Im­prov­ing con­nec­tiv­ity, boost­ing trade

The fo­cus of Afghan regime is to im­prove con­nec­tiv­ity and trade with neigh­bours in Cen­tral Asia and Europe.

Maritime Gateway - - Contents - By Omer Ahmed Sid­diqui

The fo­cus of Afghan regime is to im­prove con­nec­tiv­ity and trade with neigh­bours in Cen­tral Asia and Europe.

Hav­ing gone through years of war and tur­moil, Afghanistan is now fo­cus­ing on boost­ing trade and im­prov­ing lo­gis­tics. A re­cent step in this di­rec­tion was the launch of air cor­ri­dor be­tween In­dia and Afghanistan last year. The land­locked coun­try used to route its bilateral trade with In­dia through Pak­istan, but fre­quent clo­sure of bor­ders of­ten created ob­sta­cles in trade tran­sit.

To en­sure un­in­ter­rupted trade flow Afghan Pres­i­dent, Mo­ham­mad Ashraf Ghani last year mooted the idea of air cor­ri­dor with Prime Min­is­ter Naren­dra Modi, which was later penned into an agree­ment. Af­ter nearly one year, the first In­dia-bound flight car­ried 60 tonnes of medic­i­nal plants, worth $11 mil­lion, from Kabul, while the sec­ond flight from Kan­da­har brought 40 tonnes of fruits and veg­eta­bles. Sub­se­quently, a flight from Delhi to Kabul trans­ported 100 tonnes of goods, mainly phar­ma­ceu­ti­cals and med­i­cal equip­ment. Bilateral trade be­tween Afghan and In­dia was $300 mil­lion which in­creased to $700 mil­lion an­nu­ally and is fore­cast to reach $10 bil­lion in the years to come. Agri prod­ucts and car­pet in­dus­try are seen as the ma­jor ben­e­fi­cia­ries of the air cor­ri­dor. Ac­cord­ing to the Afghan Cham­ber of Com­merce and In­dus­tries (ACCI) the cost of trans­port­ing a kilo­gram of veg­eta­bles and fresh fruit from Kabul and Kan­da­har to In­dian mar­kets will be about 20 cents per kg, and the cost of a kilo­gram of goods from In­dia to Afghanistan will be about 40 cents.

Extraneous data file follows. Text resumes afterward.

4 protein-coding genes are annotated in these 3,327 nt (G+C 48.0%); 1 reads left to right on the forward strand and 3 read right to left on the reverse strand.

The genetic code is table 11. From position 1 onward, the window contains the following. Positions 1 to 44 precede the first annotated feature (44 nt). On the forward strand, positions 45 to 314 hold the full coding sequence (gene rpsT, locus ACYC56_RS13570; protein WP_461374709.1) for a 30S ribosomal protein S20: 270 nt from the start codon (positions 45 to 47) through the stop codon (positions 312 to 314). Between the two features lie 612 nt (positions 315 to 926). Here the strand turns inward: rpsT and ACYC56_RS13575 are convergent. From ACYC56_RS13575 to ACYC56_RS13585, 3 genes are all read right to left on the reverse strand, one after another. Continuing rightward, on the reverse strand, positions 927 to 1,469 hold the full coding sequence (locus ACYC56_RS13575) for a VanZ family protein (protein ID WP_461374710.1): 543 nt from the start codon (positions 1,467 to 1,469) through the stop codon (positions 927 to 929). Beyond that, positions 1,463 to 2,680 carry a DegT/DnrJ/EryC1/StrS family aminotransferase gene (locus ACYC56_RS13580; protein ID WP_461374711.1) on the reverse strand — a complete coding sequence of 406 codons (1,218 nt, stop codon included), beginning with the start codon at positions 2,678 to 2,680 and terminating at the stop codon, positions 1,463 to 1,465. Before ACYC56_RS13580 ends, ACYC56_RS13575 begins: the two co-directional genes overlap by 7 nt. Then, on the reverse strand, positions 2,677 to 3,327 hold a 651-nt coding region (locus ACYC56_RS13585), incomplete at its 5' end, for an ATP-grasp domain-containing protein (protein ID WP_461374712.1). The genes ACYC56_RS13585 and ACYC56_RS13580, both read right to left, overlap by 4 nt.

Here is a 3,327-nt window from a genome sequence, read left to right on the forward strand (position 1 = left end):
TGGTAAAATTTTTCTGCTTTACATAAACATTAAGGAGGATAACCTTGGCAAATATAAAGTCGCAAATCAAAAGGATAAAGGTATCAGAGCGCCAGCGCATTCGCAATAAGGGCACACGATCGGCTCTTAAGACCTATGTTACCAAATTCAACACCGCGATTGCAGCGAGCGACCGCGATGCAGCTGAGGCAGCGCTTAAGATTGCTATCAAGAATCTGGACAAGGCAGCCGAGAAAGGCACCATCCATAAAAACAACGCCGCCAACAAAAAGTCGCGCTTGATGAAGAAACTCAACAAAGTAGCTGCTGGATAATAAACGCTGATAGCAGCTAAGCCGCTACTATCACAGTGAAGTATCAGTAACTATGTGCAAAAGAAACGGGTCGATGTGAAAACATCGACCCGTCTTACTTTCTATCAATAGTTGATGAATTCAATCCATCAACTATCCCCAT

The Afghan gov­ern­ment would bear the cost of air freight on spe­cially char­tered cargo flights, al­low­ing the ex­porters to pay on the truck­ing fare over­land from Kabul and Kan­da­har to Am­rit­sar and Delhi.

The cargo move­ment has re­cently run into a rough patch with fruit ex­porters com­plain­ing pro­ce­dural de­lays, par­tic­u­larly short­age of cargo planes is caus­ing them ma­jor losses. For in­stance, on July 20 the flight char­tered by Afghanistan’s na­tional car­rier, Ari­ana air­lines failed to ar­rive on time, and the per­ish­able cargo com­pris­ing apri­cot and mel­ons were not moved to cold stor­age, caus­ing tonnes of fruits to rot at the Kabul Air­port. Ac­cord­ing to ACCI re­ports only four cargo flights have flown be­tween Afghanistan and In­dia un­der the scheme, car­ry­ing about 160 tonne in all. Is­sues on the Afghan side in­clude lack of cargo screen­ing ma­chines at air­ports and in­ad­e­quate cold stor­age fa­cil­i­ties, while In­dian traders worry about clear­ing the per­ish­able goods quickly through cus­toms as the process is yet to be stream­lined. To im­prove flight fre­quency, Afghan gov­ern­ment has roped in a pri­vate air­line Kam Air.

Hook­ing to trans-asia trade route

Afghanistan is also im­prov­ing its con­nec­tiv­ity with Iran and sub­se­quently will be part of the East-west rail­way con­nect­ing China to Europe. Such a rail­way would al­low Eastern coun­tries to cir­cum­vent the Suez Canal and other crowded sea lanes, rev­o­lu­tion­is­ing trans-asian trade and mak­ing Iran a key hub for the global trans­fer of goods. Iran has re­cently com­pleted the first 30 kilo­me­tres of the Khaf-herat rail­road con­nect­ing to Afghanistan. The rail link is ex­pected to boost a ro­bust $2.8 bil­lion trade re­la­tion­ship be­tween the two coun­tries by 5 mil­lion tonnes of cargo an­nu­ally. It will also con­nect Iran and Afghanistan to In­dia through rail. The rail pro­ject will al­low Afghanistan, In­dia and Pak­istan to gain di­rect ac­cess to Cen­tral Asian, Euro­pean and Rus­sian mar­kets.

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